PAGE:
As is clear from the popularity of the PBS show Finding Your Roots, and from the high volume of visitors to the website, many Americans are interested in learning about their family history. And with the advent of personal DNA analysis from services such as 23andMe and AncestryDNA, more and more individuals are learning about the admixture of ethnicities in their genetic heritage, as well as discovering possible matches for unknown blood relatives who have undergone DNA testing themselves.

But these tests have raised thorny questions. What does our genetic information tell us about ourselves? If we use online sleuthing to contact relatives revealed by the DNA tests, should we consider them family? What if they would rather not have heard from us? And what if we learn that the race or ethnicity revealed by our DNA is different than the one we had always identified with? Does the newly available genetic information outweigh culture, tradition and family lore in our sense of who we are?

In this Hoosier History Live show originally broadcast in 2017, we examine what personal DNA testing reveals about ourselves and our shared history. Guest host and associate producer Mick Armbruster interviews three Hoosier women who have recently conducted a personal DNA analysis that yielded surprising results. Mick's guests in studio are:

  • Joan Hostetler, a photo historian and founding director of The Indiana Album. She had her DNA analyzed in 2015 and learned some surprising things about the ancestry of her mother, who had been adopted as an infant in 1927. Joan's mother knew only that she had been born in Fort Wayne, Ind., and that her birth mother, Joan's biological grandmother, had identified herself as a musician and requested that the baby she was giving up eventually be given piano lessons.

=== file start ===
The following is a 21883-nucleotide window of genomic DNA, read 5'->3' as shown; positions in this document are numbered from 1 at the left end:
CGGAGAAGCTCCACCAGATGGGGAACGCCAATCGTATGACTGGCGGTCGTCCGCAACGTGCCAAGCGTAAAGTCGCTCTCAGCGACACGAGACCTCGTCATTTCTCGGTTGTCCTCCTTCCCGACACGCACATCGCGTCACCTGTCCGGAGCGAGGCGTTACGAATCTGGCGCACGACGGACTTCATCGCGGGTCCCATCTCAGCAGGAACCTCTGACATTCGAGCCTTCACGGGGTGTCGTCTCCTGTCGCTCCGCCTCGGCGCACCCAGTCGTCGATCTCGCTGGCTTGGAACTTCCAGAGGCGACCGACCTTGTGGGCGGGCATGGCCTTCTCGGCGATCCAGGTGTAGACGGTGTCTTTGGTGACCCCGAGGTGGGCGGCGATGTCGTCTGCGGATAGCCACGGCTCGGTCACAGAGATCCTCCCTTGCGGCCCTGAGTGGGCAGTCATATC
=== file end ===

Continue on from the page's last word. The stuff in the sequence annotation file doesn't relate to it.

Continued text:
Despite years of searching, Joan and her mother were unable to learn the names of Joan's maternal biological grandparents before Joan's mother passed away in 2005.

  • Becky Hostetter, a vegetarian chef and co-owner of Duos Indy. Her genetic testing connected her to a long-lost half sibling; as Becky had known for years, her mother had gotten pregnant while serving in the Women's Army Corps during WWII at Camp Ritchie, Md., and had given the baby up for adoption.